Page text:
OKAY! So here are the revised-revised travel poster and postcard. Granted, it's not in my usual style (if I even have a style), but it's more of an experiment really. I played with different textures that I created using graphite rubbings. I also looked online (I do not suggest using other images unless they are your own, but glass is difficult to photograph. But don't listen to me). The poster is mostly influenced by art deco posters, especially Metropolis. Fred Burton, one of the craziest and most influential teachers at my school, got on me for my lack of movie knowledge. So he made me watch Metropolis and I LOVED it. The postcard, however, was influenced by the decorative elements of art nouveau. I've been on a pattern kick recently, so I decided to sneak that into the postcard.
Thursday, February 28, 2013
Okay, so these aren't actually revised sketches. They're more revised than the thumbnails, but not quite there yet. These are some examples of color schemes I want to go with. This first set of five are the designs for my travel poster; the second set, for my postcard. For the actual designs, I'm working on a more revised sketch that incorporates more of the bike idea. Possibly adding a gear facade onto the building or paving the road with gears or wheels. I definitely need to work on the people, since they're in the foreground. So with that said, here are some possible color schemes. For this first set of five, I'm leaning more towards the second, the purples, greens, and golds.
These are the quick color studies of my postcards. I played off of the Kanye West "blinds" glasses idea (I have no idea what they're called, but they have horizontal bars that remind me of window blinds). I've also added some examples of the highly patterned and colored plant life of Madda. I like the first and the third one, mostly because blues and oranges are my favorite colors to use with each other. The postcards are more art nouveau than art deco, like the poster is.
Tuesday, February 26, 2013
Okay, so for those who don't know, I was anti-digital the first two years of art school. I hated it, it took forever, too many shortcuts to remember, and I felt like an elephant learning how to paint. Then I talked to some fantastic illustrators at Spectrum Fantastic Art Live, wrote an excessive amount of notes when my teachers would give demos, and interviewed and picked the brains of other illustrators and classmates. This card assignment has provided me with the perfect way to practice, so I've been dedicating about 6 to 12 hours each week working on these. I have 52 cards to design. I believe I have the first 10 paintings at a finished state. I can't afford to dwell on them for too too long. I'm almost finished with the next 10. What I really need to focus on right now is designing a border for the front, the suit signs along with the typography (I really love Garamond and Snicket uses it in his books), and the pattern for the backs. I also need to speed up production; I tend to dwell on detail. I'm going to change these backdrops below, mostly because the burned edge texture looks bad in my opinion. I want to actually burn paper and scan it in. But these are just to give you an idea of where I'm going.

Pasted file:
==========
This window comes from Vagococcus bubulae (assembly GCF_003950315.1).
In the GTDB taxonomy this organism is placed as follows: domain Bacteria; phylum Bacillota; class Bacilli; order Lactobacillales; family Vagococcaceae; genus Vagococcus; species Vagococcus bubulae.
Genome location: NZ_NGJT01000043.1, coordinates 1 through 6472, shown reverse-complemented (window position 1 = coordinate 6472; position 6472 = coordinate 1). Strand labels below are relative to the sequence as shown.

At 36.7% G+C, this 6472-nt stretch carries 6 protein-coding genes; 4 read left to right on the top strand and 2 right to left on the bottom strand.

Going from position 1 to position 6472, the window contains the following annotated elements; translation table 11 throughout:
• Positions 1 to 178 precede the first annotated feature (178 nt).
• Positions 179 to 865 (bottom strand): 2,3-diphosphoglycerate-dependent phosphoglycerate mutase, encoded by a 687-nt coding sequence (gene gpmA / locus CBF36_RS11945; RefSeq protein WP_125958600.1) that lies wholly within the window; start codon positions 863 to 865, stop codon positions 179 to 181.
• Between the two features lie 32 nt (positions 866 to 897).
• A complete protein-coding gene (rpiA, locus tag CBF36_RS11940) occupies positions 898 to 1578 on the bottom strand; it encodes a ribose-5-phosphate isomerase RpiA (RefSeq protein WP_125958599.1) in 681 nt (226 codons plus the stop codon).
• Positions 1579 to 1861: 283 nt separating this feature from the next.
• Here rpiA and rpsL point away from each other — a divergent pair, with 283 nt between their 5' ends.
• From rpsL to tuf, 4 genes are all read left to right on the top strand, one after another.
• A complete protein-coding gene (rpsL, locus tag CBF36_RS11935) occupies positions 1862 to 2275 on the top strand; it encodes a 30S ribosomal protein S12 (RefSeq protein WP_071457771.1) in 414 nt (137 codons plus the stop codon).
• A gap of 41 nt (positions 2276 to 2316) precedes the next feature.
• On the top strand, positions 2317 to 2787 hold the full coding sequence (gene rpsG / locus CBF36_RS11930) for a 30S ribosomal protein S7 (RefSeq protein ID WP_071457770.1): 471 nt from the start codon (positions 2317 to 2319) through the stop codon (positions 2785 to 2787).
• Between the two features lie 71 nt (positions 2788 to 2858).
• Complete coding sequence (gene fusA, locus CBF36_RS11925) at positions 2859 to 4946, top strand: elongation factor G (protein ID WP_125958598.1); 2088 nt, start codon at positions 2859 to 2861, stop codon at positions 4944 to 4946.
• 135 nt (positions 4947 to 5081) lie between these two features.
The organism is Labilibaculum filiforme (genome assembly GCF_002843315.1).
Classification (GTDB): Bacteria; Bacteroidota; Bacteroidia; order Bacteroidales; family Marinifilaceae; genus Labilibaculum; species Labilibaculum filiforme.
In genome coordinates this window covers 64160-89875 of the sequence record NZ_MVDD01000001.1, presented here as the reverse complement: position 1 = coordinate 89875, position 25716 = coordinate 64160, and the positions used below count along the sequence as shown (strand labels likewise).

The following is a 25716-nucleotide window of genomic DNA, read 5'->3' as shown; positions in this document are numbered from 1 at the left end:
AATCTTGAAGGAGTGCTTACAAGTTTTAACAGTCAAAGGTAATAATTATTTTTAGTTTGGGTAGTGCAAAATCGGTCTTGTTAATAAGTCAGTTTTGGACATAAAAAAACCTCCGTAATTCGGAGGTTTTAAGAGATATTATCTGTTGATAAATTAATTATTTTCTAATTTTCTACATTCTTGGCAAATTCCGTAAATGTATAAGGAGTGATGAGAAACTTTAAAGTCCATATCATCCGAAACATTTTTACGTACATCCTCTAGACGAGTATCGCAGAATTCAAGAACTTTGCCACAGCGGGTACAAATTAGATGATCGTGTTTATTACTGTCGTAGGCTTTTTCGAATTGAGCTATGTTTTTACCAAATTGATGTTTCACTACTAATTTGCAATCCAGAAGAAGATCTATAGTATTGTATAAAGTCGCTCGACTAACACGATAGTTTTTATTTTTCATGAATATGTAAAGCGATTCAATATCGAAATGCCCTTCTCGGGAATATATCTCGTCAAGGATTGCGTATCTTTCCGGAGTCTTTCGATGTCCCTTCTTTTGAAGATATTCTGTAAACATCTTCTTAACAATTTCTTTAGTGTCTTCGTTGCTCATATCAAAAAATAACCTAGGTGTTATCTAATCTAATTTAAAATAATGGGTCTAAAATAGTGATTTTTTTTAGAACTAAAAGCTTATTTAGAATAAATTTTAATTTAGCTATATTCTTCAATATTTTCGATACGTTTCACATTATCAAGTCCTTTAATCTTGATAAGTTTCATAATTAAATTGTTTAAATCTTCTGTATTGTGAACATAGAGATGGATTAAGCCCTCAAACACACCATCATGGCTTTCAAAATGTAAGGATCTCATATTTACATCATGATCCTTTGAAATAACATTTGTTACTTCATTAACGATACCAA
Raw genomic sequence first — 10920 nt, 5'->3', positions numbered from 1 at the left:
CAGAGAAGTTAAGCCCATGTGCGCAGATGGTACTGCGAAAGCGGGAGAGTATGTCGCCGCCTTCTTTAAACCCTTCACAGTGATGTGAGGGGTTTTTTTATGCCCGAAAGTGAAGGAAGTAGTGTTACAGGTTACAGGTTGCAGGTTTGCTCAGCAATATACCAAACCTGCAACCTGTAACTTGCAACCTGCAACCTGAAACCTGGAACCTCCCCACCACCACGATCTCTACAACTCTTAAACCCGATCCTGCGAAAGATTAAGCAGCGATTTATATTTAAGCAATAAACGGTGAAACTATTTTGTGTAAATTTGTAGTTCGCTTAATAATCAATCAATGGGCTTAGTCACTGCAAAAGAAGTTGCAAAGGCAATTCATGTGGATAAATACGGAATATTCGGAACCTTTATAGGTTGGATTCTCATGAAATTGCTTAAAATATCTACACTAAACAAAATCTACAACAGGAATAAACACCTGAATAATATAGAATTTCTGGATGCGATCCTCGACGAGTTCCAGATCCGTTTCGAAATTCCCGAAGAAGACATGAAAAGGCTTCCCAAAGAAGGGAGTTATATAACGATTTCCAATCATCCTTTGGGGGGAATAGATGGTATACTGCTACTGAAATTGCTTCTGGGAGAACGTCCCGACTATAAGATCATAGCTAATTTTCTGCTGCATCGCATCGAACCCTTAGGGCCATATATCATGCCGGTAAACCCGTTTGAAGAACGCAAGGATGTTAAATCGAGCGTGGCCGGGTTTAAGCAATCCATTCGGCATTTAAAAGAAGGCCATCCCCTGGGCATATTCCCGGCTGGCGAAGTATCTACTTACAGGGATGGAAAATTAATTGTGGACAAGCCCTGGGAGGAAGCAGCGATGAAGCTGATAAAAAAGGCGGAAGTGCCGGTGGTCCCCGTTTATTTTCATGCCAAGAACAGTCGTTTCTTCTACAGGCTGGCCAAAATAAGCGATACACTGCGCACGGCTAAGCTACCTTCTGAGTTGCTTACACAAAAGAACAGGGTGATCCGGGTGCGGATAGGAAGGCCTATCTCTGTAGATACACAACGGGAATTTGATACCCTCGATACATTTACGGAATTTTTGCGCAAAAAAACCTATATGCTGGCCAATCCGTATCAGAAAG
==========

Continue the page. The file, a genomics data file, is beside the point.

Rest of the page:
Aunt Josephine Klaus reading
Uncle Monty Count Olaf
The Reptile Room Captain Sham
Sunny and the Incredibly Deadly Viper Stephano
Violet as bride Sunny in a cage
Thursday, February 21, 2013
So you guessed it! My next assignment in my Illustration 4 class is to create a travel poster for an imaginary world. I came up with the idea of Madda last semester when I struggled to come up with ideas for my Communication Arts submission (my work wasn't accepted, but I expected that). Madda is Addam backwards, my dad's name. Before my dad passed away, he spent most of his time in our garage welding and building these surreal, crazy looking bikes that looked impossible to ride. My brother and I would ride our normal bikes around the neighborhood collecting discarded bike parts and would bring them to my dad. He'd then weld them together and spray paint them in crazy colors. We'd then test drive them and were surprised we could actually ride them! They were great and a way for him to feel productive and active as his condition worsened. In my eyes, he became sort of a mad scientist. So this world is my dad's world, in a way. I try to incorporate some of my dad's ideas as well as my own in a lot of my work. So as I wrote down my ideas for this travel poster, I thought of the movie Metropolis and all of the dystopian books I've been reading lately (The Handmaid's Tale, 1984, The Hunger Games, etc.) and movies I've watched (V for Vendetta, Star Wars, etc.). Although my world is much lighter than those books and movies, I really like the style of them, especially of Metropolis and Art Deco posters. The images posted are some of the posters that really stood out to me.